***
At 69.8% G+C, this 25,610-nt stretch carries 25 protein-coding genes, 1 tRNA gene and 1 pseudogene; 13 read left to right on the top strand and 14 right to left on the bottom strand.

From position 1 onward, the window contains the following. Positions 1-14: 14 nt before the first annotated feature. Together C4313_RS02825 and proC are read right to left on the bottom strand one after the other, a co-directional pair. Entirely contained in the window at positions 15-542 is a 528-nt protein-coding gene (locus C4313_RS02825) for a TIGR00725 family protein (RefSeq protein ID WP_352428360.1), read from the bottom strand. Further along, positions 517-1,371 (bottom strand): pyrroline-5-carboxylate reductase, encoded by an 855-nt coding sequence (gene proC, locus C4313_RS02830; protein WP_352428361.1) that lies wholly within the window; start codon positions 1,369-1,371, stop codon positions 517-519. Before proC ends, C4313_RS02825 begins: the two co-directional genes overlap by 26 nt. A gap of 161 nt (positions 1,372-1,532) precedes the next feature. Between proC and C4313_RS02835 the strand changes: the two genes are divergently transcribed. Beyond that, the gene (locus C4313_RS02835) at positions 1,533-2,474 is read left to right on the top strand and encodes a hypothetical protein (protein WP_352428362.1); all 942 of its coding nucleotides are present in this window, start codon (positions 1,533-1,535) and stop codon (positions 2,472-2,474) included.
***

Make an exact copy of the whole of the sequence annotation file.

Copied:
At 69.8% G+C, this 25,610-nt stretch carries 25 protein-coding genes, 1 tRNA gene and 1 pseudogene; 13 read left to right on the top strand and 14 right to left on the bottom strand.

From position 1 onward, the window contains the following. Positions 1-14: 14 nt before the first annotated feature. Together C4313_RS02825 and proC are read right to left on the bottom strand one after the other, a co-directional pair. Entirely contained in the window at positions 15-542 is a 528-nt protein-coding gene (locus C4313_RS02825) for a TIGR00725 family protein (RefSeq protein ID WP_352428360.1), read from the bottom strand. Further along, positions 517-1,371 (bottom strand): pyrroline-5-carboxylate reductase, encoded by an 855-nt coding sequence (gene proC, locus C4313_RS02830; protein WP_352428361.1) that lies wholly within the window; start codon positions 1,369-1,371, stop codon positions 517-519. Before proC ends, C4313_RS02825 begins: the two co-directional genes overlap by 26 nt. A gap of 161 nt (positions 1,372-1,532) precedes the next feature. Between proC and C4313_RS02835 the strand changes: the two genes are divergently transcribed. Beyond that, the gene (locus C4313_RS02835) at positions 1,533-2,474 is read left to right on the top strand and encodes a hypothetical protein (protein WP_352428362.1); all 942 of its coding nucleotides are present in this window, start codon (positions 1,533-1,535) and stop codon (positions 2,472-2,474) included.